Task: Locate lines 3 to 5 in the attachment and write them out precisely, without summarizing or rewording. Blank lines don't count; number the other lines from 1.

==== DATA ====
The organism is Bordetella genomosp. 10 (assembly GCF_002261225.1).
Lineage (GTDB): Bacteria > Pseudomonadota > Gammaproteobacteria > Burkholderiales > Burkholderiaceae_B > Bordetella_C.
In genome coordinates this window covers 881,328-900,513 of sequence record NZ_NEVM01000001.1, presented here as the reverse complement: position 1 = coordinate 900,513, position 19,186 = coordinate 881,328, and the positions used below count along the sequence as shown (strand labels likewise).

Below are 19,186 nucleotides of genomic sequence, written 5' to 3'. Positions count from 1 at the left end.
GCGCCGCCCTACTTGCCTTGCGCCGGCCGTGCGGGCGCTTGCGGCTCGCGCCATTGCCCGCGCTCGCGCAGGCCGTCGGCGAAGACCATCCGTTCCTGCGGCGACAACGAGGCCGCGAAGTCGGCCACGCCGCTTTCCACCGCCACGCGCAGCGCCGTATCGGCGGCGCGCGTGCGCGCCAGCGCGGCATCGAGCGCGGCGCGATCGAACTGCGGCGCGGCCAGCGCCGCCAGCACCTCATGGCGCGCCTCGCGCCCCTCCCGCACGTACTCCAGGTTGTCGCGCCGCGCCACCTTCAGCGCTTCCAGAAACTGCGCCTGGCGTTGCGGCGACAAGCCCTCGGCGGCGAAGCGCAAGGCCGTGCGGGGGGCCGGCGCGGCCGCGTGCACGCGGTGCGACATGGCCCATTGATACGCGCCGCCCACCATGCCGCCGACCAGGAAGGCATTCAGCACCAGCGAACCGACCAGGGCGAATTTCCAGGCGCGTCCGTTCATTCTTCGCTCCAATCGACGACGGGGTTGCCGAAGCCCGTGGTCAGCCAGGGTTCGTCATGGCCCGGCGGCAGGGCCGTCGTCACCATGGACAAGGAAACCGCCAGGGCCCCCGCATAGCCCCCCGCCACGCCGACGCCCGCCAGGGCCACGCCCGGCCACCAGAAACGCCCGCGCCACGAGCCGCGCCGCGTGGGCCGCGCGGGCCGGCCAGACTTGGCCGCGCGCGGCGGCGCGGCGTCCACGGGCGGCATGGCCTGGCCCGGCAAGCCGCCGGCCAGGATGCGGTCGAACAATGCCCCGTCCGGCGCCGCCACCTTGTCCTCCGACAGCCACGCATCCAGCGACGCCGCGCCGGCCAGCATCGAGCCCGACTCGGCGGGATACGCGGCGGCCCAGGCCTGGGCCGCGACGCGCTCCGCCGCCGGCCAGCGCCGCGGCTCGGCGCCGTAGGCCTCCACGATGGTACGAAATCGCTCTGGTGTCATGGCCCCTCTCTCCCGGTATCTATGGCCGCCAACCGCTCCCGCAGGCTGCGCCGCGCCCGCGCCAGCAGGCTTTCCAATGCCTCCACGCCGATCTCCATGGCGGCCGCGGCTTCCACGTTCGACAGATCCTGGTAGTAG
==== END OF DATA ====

In genome coordinates this window covers 881,328-900,513 of sequence record NZ_NEVM01000001.1, presented here as the reverse complement: position 1 = coordinate 900,513, position 19,186 = coordinate 881,328, and the positions used below count along the sequence as shown (strand labels likewise).

Below are 19,186 nucleotides of genomic sequence, written 5' to 3'. Positions count from 1 at the left end.
GCGCCGCCCTACTTGCCTTGCGCCGGCCGTGCGGGCGCTTGCGGCTCGCGCCATTGCCCGCGCTCGCGCAGGCCGTCGGCGAAGACCATCCGTTCCTGCGGCGACAACGAGGCCGCGAAGTCGGCCACGCCGCTTTCCACCGCCACGCGCAGCGCCGTATCGGCGGCGCGCGTGCGCGCCAGCGCGGCATCGAGCGCGGCGCGATCGAACTGCGGCGCGGCCAGCGCCGCCAGCACCTCATGGCGCGCCTCGCGCCCCTCCCGCACGTACTCCAGGTTGTCGCGCCGCGCCACCTTCAGCGCTTCCAGAAACTGCGCCTGGCGTTGCGGCGACAAGCCCTCGGCGGCGAAGCGCAAGGCCGTGCGGGGGGCCGGCGCGGCCGCGTGCACGCGGTGCGACATGGCCCATTGATACGCGCCGCCCACCATGCCGCCGACCAGGAAGGCATTCAGCACCAGCGAACCGACCAGGGCGAATTTCCAGGCGCGTCCGTTCATTCTTCGCTCCAATCGACGACGGGGTTGCCGAAGCCCGTGGTCAGCCAGGGTTCGTCATGGCCCGGCGGCAGGGCCGTCGTCACCATGGACAAGGAAACCGCCAGGGCCCCCGCATAGCCCCCCGCCACGCCGACGCCCGCCAGGGCCACGCCCGGCCACCAGAAACGCCCGCGCCACGAGCCGCGCCGCGTGGGCCGCGCGGGCCGGCCAGACTTGGCCGCGCGCGGCGGCGCGGCGTCCACGGGCGGCATGGCCTGGCCCGGCAAGCCGCCGGCCAGGATGCGGTCGAACAATGCCCCGTCCGGCGCCGCCACCTTGTCCTCCGACAGCCACGCATCCAGCGACGCCGCGCCGGCCAGCATCGAGCCCGACTCGGCGGGATACGCGGCGGCCCAGGCCTGGGCCGCGACGCGCTCCGCCGCCGGCCAGCGCCGCGGCTCGGCGCCGTAGGCCTCCACGATGGTACGAAATCGCTCTGGTGTCATGGCCCCTCTCTCCCGGTATCTATGGCCGCCAACCGCTCCCGCAGGCTGCGCCGCGCCCGCGCCAGCAGGCTTTCCAATGCCTCCACGCCGATCTCCATGGCGGCCGCGGCTTCCACGTTCGACAGATCCTGGTAGTAG